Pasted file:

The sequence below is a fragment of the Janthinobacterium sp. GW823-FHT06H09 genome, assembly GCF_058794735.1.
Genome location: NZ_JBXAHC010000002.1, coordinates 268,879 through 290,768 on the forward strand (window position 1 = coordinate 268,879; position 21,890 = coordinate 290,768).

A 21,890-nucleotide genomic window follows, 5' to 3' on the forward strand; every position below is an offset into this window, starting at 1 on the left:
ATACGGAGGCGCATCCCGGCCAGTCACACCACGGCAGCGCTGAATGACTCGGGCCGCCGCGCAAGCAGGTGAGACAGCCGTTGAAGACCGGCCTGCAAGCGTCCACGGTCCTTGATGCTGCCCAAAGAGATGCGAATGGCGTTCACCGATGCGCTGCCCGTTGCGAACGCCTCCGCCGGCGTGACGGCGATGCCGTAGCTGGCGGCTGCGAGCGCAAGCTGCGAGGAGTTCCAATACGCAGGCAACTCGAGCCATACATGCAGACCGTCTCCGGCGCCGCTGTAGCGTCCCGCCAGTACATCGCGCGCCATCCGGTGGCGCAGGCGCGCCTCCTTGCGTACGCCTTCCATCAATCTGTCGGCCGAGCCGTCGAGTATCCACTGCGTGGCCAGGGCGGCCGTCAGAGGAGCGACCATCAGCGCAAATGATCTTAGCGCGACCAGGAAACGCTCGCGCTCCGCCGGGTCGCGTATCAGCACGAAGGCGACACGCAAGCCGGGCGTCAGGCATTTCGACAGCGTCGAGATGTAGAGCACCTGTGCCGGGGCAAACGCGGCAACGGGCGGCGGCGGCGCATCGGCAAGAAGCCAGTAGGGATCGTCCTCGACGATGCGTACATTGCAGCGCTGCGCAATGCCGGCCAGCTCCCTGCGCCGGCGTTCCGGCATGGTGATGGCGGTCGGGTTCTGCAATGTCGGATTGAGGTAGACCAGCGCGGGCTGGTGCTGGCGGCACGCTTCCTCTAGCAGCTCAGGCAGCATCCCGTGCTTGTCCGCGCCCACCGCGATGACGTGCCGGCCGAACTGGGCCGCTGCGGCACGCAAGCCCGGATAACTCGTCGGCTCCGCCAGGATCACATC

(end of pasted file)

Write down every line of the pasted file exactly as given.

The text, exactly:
The sequence below is a fragment of the Janthinobacterium sp. GW823-FHT06H09 genome, assembly GCF_058794735.1.
Genome location: NZ_JBXAHC010000002.1, coordinates 268,879 through 290,768 on the forward strand (window position 1 = coordinate 268,879; position 21,890 = coordinate 290,768).

A 21,890-nucleotide genomic window follows, 5' to 3' on the forward strand; every position below is an offset into this window, starting at 1 on the left:
ATACGGAGGCGCATCCCGGCCAGTCACACCACGGCAGCGCTGAATGACTCGGGCCGCCGCGCAAGCAGGTGAGACAGCCGTTGAAGACCGGCCTGCAAGCGTCCACGGTCCTTGATGCTGCCCAAAGAGATGCGAATGGCGTTCACCGATGCGCTGCCCGTTGCGAACGCCTCCGCCGGCGTGACGGCGATGCCGTAGCTGGCGGCTGCGAGCGCAAGCTGCGAGGAGTTCCAATACGCAGGCAACTCGAGCCATACATGCAGACCGTCTCCGGCGCCGCTGTAGCGTCCCGCCAGTACATCGCGCGCCATCCGGTGGCGCAGGCGCGCCTCCTTGCGTACGCCTTCCATCAATCTGTCGGCCGAGCCGTCGAGTATCCACTGCGTGGCCAGGGCGGCCGTCAGAGGAGCGACCATCAGCGCAAATGATCTTAGCGCGACCAGGAAACGCTCGCGCTCCGCCGGGTCGCGTATCAGCACGAAGGCGACACGCAAGCCGGGCGTCAGGCATTTCGACAGCGTCGAGATGTAGAGCACCTGTGCCGGGGCAAACGCGGCAACGGGCGGCGGCGGCGCATCGGCAAGAAGCCAGTAGGGATCGTCCTCGACGATGCGTACATTGCAGCGCTGCGCAATGCCGGCCAGCTCCCTGCGCCGGCGTTCCGGCATGGTGATGGCGGTCGGGTTCTGCAATGTCGGATTGAGGTAGACCAGCGCGGGCTGGTGCTGGCGGCACGCTTCCTCTAGCAGCTCAGGCAGCATCCCGTGCTTGTCCGCGCCCACCGCGATGACGTGCCGGCCGAACTGGGCCGCTGCGGCACGCAAGCCCGGATAACTCGTCGGCTCCGCCAGGATCACATC